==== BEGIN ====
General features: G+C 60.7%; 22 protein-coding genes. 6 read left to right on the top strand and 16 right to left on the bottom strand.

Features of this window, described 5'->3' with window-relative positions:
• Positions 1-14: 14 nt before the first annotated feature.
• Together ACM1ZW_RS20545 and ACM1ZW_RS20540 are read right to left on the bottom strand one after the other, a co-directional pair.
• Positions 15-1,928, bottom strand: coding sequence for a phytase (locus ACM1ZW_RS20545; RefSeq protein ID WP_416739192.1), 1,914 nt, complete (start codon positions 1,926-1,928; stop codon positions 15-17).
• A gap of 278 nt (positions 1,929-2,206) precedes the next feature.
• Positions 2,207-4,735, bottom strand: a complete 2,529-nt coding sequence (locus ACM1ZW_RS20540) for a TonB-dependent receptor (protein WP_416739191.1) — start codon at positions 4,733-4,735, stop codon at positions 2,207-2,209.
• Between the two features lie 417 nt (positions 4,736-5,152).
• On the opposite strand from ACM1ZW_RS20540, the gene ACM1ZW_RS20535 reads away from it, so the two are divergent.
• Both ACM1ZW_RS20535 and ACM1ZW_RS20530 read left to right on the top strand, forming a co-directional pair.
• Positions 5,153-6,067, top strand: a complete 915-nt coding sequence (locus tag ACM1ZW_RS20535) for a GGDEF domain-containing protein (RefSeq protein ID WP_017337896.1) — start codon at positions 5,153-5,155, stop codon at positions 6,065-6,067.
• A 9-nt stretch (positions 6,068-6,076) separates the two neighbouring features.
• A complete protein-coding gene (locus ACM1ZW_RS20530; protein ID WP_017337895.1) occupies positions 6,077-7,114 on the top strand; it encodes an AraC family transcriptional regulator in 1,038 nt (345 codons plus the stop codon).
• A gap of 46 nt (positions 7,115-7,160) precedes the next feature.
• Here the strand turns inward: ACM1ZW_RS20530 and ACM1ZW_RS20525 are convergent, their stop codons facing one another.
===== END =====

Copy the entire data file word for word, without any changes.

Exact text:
General features: G+C 60.7%; 22 protein-coding genes. 6 read left to right on the top strand and 16 right to left on the bottom strand.

Features of this window, described 5'->3' with window-relative positions:
• Positions 1-14: 14 nt before the first annotated feature.
• Together ACM1ZW_RS20545 and ACM1ZW_RS20540 are read right to left on the bottom strand one after the other, a co-directional pair.
• Positions 15-1,928, bottom strand: coding sequence for a phytase (locus ACM1ZW_RS20545; RefSeq protein ID WP_416739192.1), 1,914 nt, complete (start codon positions 1,926-1,928; stop codon positions 15-17).
• A gap of 278 nt (positions 1,929-2,206) precedes the next feature.
• Positions 2,207-4,735, bottom strand: a complete 2,529-nt coding sequence (locus ACM1ZW_RS20540) for a TonB-dependent receptor (protein WP_416739191.1) — start codon at positions 4,733-4,735, stop codon at positions 2,207-2,209.
• Between the two features lie 417 nt (positions 4,736-5,152).
• On the opposite strand from ACM1ZW_RS20540, the gene ACM1ZW_RS20535 reads away from it, so the two are divergent.
• Both ACM1ZW_RS20535 and ACM1ZW_RS20530 read left to right on the top strand, forming a co-directional pair.
• Positions 5,153-6,067, top strand: a complete 915-nt coding sequence (locus tag ACM1ZW_RS20535) for a GGDEF domain-containing protein (RefSeq protein ID WP_017337896.1) — start codon at positions 5,153-5,155, stop codon at positions 6,065-6,067.
• A 9-nt stretch (positions 6,068-6,076) separates the two neighbouring features.
• A complete protein-coding gene (locus ACM1ZW_RS20530; protein ID WP_017337895.1) occupies positions 6,077-7,114 on the top strand; it encodes an AraC family transcriptional regulator in 1,038 nt (345 codons plus the stop codon).
• A gap of 46 nt (positions 7,115-7,160) precedes the next feature.
• Here the strand turns inward: ACM1ZW_RS20530 and ACM1ZW_RS20525 are convergent, their stop codons facing one another.